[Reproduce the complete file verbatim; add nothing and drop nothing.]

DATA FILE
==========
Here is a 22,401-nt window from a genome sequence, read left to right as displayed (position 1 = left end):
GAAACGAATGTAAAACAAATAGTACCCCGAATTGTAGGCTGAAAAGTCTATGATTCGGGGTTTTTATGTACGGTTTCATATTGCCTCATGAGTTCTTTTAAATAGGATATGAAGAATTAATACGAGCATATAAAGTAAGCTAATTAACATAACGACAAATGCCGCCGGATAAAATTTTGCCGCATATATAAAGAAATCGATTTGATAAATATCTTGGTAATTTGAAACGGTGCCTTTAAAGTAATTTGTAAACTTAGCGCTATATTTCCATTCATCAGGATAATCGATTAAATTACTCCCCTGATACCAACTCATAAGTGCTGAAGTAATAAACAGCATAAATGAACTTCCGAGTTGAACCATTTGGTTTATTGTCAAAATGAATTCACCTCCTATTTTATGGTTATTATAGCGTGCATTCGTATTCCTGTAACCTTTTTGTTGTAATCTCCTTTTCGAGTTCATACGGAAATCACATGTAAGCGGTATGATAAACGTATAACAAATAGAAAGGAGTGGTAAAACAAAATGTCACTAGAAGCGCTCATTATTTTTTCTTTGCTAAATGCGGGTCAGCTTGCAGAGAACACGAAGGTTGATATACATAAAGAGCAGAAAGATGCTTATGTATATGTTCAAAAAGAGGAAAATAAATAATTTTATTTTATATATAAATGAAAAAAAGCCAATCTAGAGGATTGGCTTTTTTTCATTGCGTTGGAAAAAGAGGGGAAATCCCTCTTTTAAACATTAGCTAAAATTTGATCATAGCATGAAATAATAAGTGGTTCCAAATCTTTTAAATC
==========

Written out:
Here is a 22,401-nt window from a genome sequence, read left to right as displayed (position 1 = left end):
GAAACGAATGTAAAACAAATAGTACCCCGAATTGTAGGCTGAAAAGTCTATGATTCGGGGTTTTTATGTACGGTTTCATATTGCCTCATGAGTTCTTTTAAATAGGATATGAAGAATTAATACGAGCATATAAAGTAAGCTAATTAACATAACGACAAATGCCGCCGGATAAAATTTTGCCGCATATATAAAGAAATCGATTTGATAAATATCTTGGTAATTTGAAACGGTGCCTTTAAAGTAATTTGTAAACTTAGCGCTATATTTCCATTCATCAGGATAATCGATTAAATTACTCCCCTGATACCAACTCATAAGTGCTGAAGTAATAAACAGCATAAATGAACTTCCGAGTTGAACCATTTGGTTTATTGTCAAAATGAATTCACCTCCTATTTTATGGTTATTATAGCGTGCATTCGTATTCCTGTAACCTTTTTGTTGTAATCTCCTTTTCGAGTTCATACGGAAATCACATGTAAGCGGTATGATAAACGTATAACAAATAGAAAGGAGTGGTAAAACAAAATGTCACTAGAAGCGCTCATTATTTTTTCTTTGCTAAATGCGGGTCAGCTTGCAGAGAACACGAAGGTTGATATACATAAAGAGCAGAAAGATGCTTATGTATATGTTCAAAAAGAGGAAAATAAATAATTTTATTTTATATATAAATGAAAAAAAGCCAATCTAGAGGATTGGCTTTTTTTCATTGCGTTGGAAAAAGAGGGGAAATCCCTCTTTTAAACATTAGCTAAAATTTGATCATAGCATGAAATAATAAGTGGTTCCAAATCTTTTAAATC